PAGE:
• FIG. 6 shows a table 90 comprising 16 calibration code zones 92 and 64 different permutations of calibration codes 94. First and second data lines, 86 and 88 respectively, include data bits coded within light patches 80 and dark patches 82, that together make up information such as a calibration code for example. Data bits may also be used for the detection of errors. The exemplary embodiment of a code region 22 shown in FIG. 5 includes 10 data bits within first 86 and second 88 data lines; 10 data bits could, provide 210 permutations of information such as a calibration code. Commercially available test strips such as the OneTouch® Ultra brand from Lifescan, Inc., Milpitas, Calif. USA utilize about 49 calibration codes, therefore it is anticipated that approximately 49 calibration codes would be required. With 10 data bits available, numerous possibilities in coding and error checking are available. One such exemplary embodiment may utilize 6 data bits for calibration coding and the remaining 4 data bits for error detection. 26 different calibration codes would be available with 24 data bits remaining for error detection schemes. Another example may be to use 4 data bits to protect the 4 most significant data bits of the calibration code by standard error detection means such as Hamming code for example, which provides 16 calibration code zones, each split into 4 thereby generating 64 different permutations of calibration code as shown in. FIG. 6. Errors such as correct operation of the optical sensors and whether or not the expected number of clock edges has been detected would be examples of types of errors detectable within such an error detection scheme. Alternatively, data other than calibration code or in addition to the calibration code can be included with the data lines to provide for the predetermined parameters such as, for example, geographical data, lot number, manufacturing date, expiration date, batch number, manufacturer's name, chemical composition, ingredients, and any other suitable data or parameters.
  • FIG. 7 is an oscilloscope wave chart 100 generated by an optical code of the present invention, such as code region 22 of FIG. 5, showing the change in voltage measured when a container 2 is withdrawn from a meter 30 relatively quickly, including a clock line voltage 102, a first data line voltage 104, a second data line voltage 106, clock edges 108, 110, 112, 114, 116, 118 and sampling pulses 120, 122, 124, 126, 128 and 130.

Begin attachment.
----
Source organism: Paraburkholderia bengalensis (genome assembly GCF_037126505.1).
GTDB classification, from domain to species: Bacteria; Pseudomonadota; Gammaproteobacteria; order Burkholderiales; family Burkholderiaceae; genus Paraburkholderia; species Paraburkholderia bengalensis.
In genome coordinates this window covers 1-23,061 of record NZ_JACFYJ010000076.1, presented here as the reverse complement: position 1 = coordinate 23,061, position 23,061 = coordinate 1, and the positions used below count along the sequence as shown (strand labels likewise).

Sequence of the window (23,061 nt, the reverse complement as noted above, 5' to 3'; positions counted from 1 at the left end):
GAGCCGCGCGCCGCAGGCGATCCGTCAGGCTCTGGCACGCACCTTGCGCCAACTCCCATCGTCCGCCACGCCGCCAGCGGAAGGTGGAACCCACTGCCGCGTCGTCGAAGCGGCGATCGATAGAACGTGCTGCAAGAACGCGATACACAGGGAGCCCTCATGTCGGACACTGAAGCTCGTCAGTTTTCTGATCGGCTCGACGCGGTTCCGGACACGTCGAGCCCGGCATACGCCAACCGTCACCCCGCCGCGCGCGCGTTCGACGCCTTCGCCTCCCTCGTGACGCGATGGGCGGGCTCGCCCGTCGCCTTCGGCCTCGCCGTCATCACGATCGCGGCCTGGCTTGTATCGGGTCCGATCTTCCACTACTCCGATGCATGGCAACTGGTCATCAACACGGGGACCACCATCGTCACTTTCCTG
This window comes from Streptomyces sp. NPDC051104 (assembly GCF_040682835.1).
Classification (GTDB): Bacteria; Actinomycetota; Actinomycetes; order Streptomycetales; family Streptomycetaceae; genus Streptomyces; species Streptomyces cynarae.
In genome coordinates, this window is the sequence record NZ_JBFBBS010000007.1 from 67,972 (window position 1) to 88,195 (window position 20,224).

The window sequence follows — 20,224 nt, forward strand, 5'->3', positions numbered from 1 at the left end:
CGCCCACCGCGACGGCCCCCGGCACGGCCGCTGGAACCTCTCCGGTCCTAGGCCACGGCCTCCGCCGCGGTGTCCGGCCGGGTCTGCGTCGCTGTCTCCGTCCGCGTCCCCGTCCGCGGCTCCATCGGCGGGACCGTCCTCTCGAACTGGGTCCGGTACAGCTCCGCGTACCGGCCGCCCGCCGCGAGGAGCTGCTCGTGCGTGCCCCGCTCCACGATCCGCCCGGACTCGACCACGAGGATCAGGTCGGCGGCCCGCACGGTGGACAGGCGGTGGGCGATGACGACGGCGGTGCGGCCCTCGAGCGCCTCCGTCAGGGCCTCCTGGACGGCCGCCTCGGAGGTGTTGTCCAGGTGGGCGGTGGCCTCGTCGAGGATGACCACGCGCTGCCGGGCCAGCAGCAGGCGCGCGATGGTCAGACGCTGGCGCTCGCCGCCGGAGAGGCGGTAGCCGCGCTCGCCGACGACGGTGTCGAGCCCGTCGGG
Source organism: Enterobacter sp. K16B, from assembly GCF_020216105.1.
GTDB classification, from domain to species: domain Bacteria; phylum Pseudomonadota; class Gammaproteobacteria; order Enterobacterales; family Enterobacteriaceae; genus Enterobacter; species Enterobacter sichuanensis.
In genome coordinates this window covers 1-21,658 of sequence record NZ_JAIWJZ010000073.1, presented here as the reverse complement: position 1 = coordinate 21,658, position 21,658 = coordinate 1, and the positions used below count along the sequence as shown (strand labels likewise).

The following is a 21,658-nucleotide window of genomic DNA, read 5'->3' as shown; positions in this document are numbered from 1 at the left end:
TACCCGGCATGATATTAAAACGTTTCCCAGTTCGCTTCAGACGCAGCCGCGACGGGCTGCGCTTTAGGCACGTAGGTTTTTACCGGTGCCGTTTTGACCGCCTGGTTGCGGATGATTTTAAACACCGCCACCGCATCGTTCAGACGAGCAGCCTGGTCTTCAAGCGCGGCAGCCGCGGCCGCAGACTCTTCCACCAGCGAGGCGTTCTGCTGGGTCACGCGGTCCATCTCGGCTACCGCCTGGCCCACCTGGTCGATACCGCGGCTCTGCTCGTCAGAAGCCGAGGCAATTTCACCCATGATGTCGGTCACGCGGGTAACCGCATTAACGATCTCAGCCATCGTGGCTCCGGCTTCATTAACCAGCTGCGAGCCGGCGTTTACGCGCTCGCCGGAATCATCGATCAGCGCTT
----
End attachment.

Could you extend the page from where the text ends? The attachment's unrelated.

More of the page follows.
• FIG. 8 is a further oscilloscope wave chart 200 generated by the discrete surface features of the preferred embodiments, such as code region 22 of FIG. 5, showing all the same features of FIG. 7, the difference being the rate of change of voltage as a container 2 is withdrawn from a meter 30 relatively slowly.
  • As container 2 is withdrawn from strip port bay 42, optical sensors 50, 52 and 54 interrogate the corresponding columns of coded data. The quantity of light reflected from both the light 80 and dark 82 patches, and received by a cooperating detector is subsequently converted to a voltage that is measured by an analogue to digital converter within the microprocessor (not shown). The voltage detected from a light patch 80 may be in the region of 0.3V, compared to a voltage of approximately 2.8V for a dark patch 82, sufficiently different to be distinguished between by the microprocessor. A transition from a light patch 80 to a dark patch 82 or from a dark patch 82 to a light patch 80 is defined herein as a clock edge. Detection of a voltage of less than 1.3V for example i.e. interrogation of a light patch 80, would generate a ‘0’ in binary code, and detection of a voltage greater than 1.7V i.e. a dark patch 82, generates a ‘1’ in binary code. Data, bits in first and second data lines (86 and 88 respectively) of code region 22, such as the example shown in FIG. 5, therefore generate a series of 0's and 1's providing a calibration code in binary format that is transformed into meaningful calibration information by the microprocessor. Optical sensors 50, 52 and 54 may alternatively be calibrated, at manufacture to such predefined values, e.g. 1.3V and 1.7V.
  • FIGS. 7 and 8 show typical sinusoidal waveforms of the voltage detected as the light 80 and dark 82 patches are interrogated by optical sensors 50, 52 and 54 during the dynamic removal of container 2 from strip port bay 42. Clock line voltage 102 is generated when clock line sensor 50 reads the coded data on clock line 84 (shown in FIG. 5) and each time there is a transition in voltage below a first threshold value e.g. 1.3V or above a second threshold value e.g. 1.7V, a clock edge is detected and first and second sensors (54, 52) are triggered to sample the information within first and second data lines (86, 88) at this point in time, generating first data line voltage 104 and second data line voltage 106. If the voltage detected by first or second sensors (54, 52) is less than a predetermined threshold value, for example 1.5V (i.e. measure of a light patch 80) then a ‘0’ is recorded, and if the voltage detected is above this same threshold value i.e. >1.5V (indicating measure of a dark patch 82) then a ‘1’ is recorded, thereby generating a binary code containing information such as a calibration code that may be transformed and stored for subsequent use by the micro-processor.